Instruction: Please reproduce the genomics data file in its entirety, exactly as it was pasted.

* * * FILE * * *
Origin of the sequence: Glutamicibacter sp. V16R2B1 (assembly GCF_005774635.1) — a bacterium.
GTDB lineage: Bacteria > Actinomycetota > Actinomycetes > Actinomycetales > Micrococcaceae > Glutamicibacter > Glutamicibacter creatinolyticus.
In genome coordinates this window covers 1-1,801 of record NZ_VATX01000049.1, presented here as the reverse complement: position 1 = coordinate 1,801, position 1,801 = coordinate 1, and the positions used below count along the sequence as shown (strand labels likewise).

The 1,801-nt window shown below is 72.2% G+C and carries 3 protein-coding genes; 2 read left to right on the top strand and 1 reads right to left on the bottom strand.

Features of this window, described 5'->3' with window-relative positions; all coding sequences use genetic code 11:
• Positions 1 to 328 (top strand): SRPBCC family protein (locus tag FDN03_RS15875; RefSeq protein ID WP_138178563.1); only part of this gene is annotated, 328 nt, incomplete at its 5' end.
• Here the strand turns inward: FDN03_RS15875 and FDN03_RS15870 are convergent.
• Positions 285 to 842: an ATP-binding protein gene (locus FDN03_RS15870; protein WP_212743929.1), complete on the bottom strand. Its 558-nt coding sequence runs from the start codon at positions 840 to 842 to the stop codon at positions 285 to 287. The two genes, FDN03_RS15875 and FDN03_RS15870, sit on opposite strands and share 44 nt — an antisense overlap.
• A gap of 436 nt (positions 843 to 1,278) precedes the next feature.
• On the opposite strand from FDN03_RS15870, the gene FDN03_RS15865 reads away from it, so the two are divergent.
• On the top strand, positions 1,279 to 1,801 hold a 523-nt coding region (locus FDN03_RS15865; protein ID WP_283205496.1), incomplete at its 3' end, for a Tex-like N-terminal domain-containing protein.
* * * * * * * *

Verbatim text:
Origin of the sequence: Glutamicibacter sp. V16R2B1 (assembly GCF_005774635.1) — a bacterium.
GTDB lineage: Bacteria > Actinomycetota > Actinomycetes > Actinomycetales > Micrococcaceae > Glutamicibacter > Glutamicibacter creatinolyticus.
In genome coordinates this window covers 1-1,801 of record NZ_VATX01000049.1, presented here as the reverse complement: position 1 = coordinate 1,801, position 1,801 = coordinate 1, and the positions used below count along the sequence as shown (strand labels likewise).

The 1,801-nt window shown below is 72.2% G+C and carries 3 protein-coding genes; 2 read left to right on the top strand and 1 reads right to left on the bottom strand.

Features of this window, described 5'->3' with window-relative positions; all coding sequences use genetic code 11:
• Positions 1 to 328 (top strand): SRPBCC family protein (locus tag FDN03_RS15875; RefSeq protein ID WP_138178563.1); only part of this gene is annotated, 328 nt, incomplete at its 5' end.
• Here the strand turns inward: FDN03_RS15875 and FDN03_RS15870 are convergent.
• Positions 285 to 842: an ATP-binding protein gene (locus FDN03_RS15870; protein WP_212743929.1), complete on the bottom strand. Its 558-nt coding sequence runs from the start codon at positions 840 to 842 to the stop codon at positions 285 to 287. The two genes, FDN03_RS15875 and FDN03_RS15870, sit on opposite strands and share 44 nt — an antisense overlap.
• A gap of 436 nt (positions 843 to 1,278) precedes the next feature.
• On the opposite strand from FDN03_RS15870, the gene FDN03_RS15865 reads away from it, so the two are divergent.
• On the top strand, positions 1,279 to 1,801 hold a 523-nt coding region (locus FDN03_RS15865; protein ID WP_283205496.1), incomplete at its 3' end, for a Tex-like N-terminal domain-containing protein.